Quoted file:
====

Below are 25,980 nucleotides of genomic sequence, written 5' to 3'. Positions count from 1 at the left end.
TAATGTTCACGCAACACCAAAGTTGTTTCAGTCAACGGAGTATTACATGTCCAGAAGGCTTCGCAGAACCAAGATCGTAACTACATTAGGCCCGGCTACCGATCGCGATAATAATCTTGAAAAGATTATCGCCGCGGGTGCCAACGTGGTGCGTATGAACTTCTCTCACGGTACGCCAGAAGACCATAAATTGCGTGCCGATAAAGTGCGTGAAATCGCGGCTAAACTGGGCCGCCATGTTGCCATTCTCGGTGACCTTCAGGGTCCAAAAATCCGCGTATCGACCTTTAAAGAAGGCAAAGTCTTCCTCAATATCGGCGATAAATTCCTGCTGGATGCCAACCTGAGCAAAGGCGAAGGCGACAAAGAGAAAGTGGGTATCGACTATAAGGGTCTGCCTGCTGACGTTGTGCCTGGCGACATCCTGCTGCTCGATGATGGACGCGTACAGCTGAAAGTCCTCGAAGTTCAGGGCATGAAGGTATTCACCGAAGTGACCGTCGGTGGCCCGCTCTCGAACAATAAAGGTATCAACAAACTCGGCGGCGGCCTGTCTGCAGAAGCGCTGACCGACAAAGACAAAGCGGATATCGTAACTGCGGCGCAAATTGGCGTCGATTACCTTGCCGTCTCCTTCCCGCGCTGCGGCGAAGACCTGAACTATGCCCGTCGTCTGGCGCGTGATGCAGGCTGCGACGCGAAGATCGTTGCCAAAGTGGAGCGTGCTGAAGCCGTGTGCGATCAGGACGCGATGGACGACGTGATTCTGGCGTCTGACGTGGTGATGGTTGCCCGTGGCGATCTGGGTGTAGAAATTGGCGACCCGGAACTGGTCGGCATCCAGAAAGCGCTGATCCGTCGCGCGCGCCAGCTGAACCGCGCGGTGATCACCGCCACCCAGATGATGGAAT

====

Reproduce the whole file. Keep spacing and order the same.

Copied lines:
Below are 25,980 nucleotides of genomic sequence, written 5' to 3'. Positions count from 1 at the left end.
TAATGTTCACGCAACACCAAAGTTGTTTCAGTCAACGGAGTATTACATGTCCAGAAGGCTTCGCAGAACCAAGATCGTAACTACATTAGGCCCGGCTACCGATCGCGATAATAATCTTGAAAAGATTATCGCCGCGGGTGCCAACGTGGTGCGTATGAACTTCTCTCACGGTACGCCAGAAGACCATAAATTGCGTGCCGATAAAGTGCGTGAAATCGCGGCTAAACTGGGCCGCCATGTTGCCATTCTCGGTGACCTTCAGGGTCCAAAAATCCGCGTATCGACCTTTAAAGAAGGCAAAGTCTTCCTCAATATCGGCGATAAATTCCTGCTGGATGCCAACCTGAGCAAAGGCGAAGGCGACAAAGAGAAAGTGGGTATCGACTATAAGGGTCTGCCTGCTGACGTTGTGCCTGGCGACATCCTGCTGCTCGATGATGGACGCGTACAGCTGAAAGTCCTCGAAGTTCAGGGCATGAAGGTATTCACCGAAGTGACCGTCGGTGGCCCGCTCTCGAACAATAAAGGTATCAACAAACTCGGCGGCGGCCTGTCTGCAGAAGCGCTGACCGACAAAGACAAAGCGGATATCGTAACTGCGGCGCAAATTGGCGTCGATTACCTTGCCGTCTCCTTCCCGCGCTGCGGCGAAGACCTGAACTATGCCCGTCGTCTGGCGCGTGATGCAGGCTGCGACGCGAAGATCGTTGCCAAAGTGGAGCGTGCTGAAGCCGTGTGCGATCAGGACGCGATGGACGACGTGATTCTGGCGTCTGACGTGGTGATGGTTGCCCGTGGCGATCTGGGTGTAGAAATTGGCGACCCGGAACTGGTCGGCATCCAGAAAGCGCTGATCCGTCGCGCGCGCCAGCTGAACCGCGCGGTGATCACCGCCACCCAGATGATGGAAT